Source: NBA.comFor the first time since the lockout began on July 1, NBA players are going to be welcomed back to their team facilities, said league spokesman Tim Frank. The league sent a memo to clubs Tuesday announcing the move, plus giving teams permission to begin speaking with agents at 9 a.m. Wednesday -- though deals cannot yet be offered, and no contracts can be signed before Dec. 9.
Teams may host "voluntary player workouts" and physicals. Training camps will not open until Dec. 9
This is the equivalent of the period between July 1st and July 9th each year. Get ready for rumour-ville!
ESPN is reporting that Toronto and Cleveland's Traded Player Exceptions from Bosh and Lebron will still be available:
Source: @WindhorstESPNNot finalized,but NBA execs expecting to get lost time back on trade exceptions that expired in lockout.Biggest is Cavs $14.5M (9 days left)
Brian will have even more flexibility during the free agency period - I just don't expect him to use it though.
It would appear they are a few days ahead of schedule?ZachLowe_SI Zach Lowe
Multiple sources confirm NBA, players settled the players' antitrust suit last night, pending re-formation of the union. Post up soon.
I'm not advocating that they do this (I like the idea of going with pretty much the guys they've got under contract and a couple bench warmers), but it's one direction they could go.
The union representing N.B.A. players should be back in business by Friday morning, ensuring a timely completion of the league’s new labor deal and a Christmas Day opening.
At least 260 players needed to sign and return union cards by the close of business Thursday to keep the process on track. As of early Thursday afternoon, all indications were that the figure would be met. The cards are being collected and verified by the American Arbitration Association.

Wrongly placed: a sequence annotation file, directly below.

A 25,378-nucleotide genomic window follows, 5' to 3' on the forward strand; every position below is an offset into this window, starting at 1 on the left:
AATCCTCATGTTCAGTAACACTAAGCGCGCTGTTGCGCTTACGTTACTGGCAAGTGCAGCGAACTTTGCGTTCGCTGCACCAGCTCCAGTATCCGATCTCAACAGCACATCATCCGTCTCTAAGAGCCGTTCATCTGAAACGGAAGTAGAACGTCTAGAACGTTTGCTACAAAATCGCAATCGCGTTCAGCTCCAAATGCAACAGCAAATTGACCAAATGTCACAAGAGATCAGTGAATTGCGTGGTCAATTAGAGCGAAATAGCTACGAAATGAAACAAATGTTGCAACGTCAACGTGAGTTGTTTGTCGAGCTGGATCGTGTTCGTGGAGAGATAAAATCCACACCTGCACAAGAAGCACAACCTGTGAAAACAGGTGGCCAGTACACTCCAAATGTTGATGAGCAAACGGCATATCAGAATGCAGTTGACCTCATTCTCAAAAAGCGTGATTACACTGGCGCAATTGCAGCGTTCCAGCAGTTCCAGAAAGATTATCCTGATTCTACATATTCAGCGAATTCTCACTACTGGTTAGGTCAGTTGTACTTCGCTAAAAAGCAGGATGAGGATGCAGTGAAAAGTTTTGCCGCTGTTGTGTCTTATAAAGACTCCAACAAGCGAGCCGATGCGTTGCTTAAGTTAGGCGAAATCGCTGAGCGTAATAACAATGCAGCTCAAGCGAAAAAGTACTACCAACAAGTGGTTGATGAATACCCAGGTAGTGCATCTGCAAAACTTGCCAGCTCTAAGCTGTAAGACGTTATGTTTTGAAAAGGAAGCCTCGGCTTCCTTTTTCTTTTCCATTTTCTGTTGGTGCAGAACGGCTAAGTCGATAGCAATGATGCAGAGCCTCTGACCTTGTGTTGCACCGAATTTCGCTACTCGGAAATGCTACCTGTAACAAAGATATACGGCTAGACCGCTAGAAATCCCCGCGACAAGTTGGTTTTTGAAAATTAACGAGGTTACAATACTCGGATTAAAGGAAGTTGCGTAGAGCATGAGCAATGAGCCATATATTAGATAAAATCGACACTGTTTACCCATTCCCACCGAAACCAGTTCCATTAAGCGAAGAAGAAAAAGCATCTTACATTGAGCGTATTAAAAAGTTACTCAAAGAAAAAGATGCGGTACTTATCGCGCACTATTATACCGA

The process is fairly simple, because the National Basketball Players Association never really disappeared. It has been functioning for the last two weeks as a professional association, rather than a union, but with all of the same employees and contractual relationships.
Once the N.B.P.A. becomes a union again, the parties can return to the table and negotiate a number of so-called B-list items for the new labor deal. Ratification by the owners and players is expected late next week. The league is aiming to open training camps and free agency Dec. 9, with opening day set for Dec. 25.
Source: Beck, NYTimes.com
With the Melo saga last year and the Howard/Paul saga unfolding this year, the above is very refreshing.Royce Young: Someone asked KD not to go join other stars and he responded, "I'm gonna be in Okc until they don't want me anymore! Don't worry about it." Twitter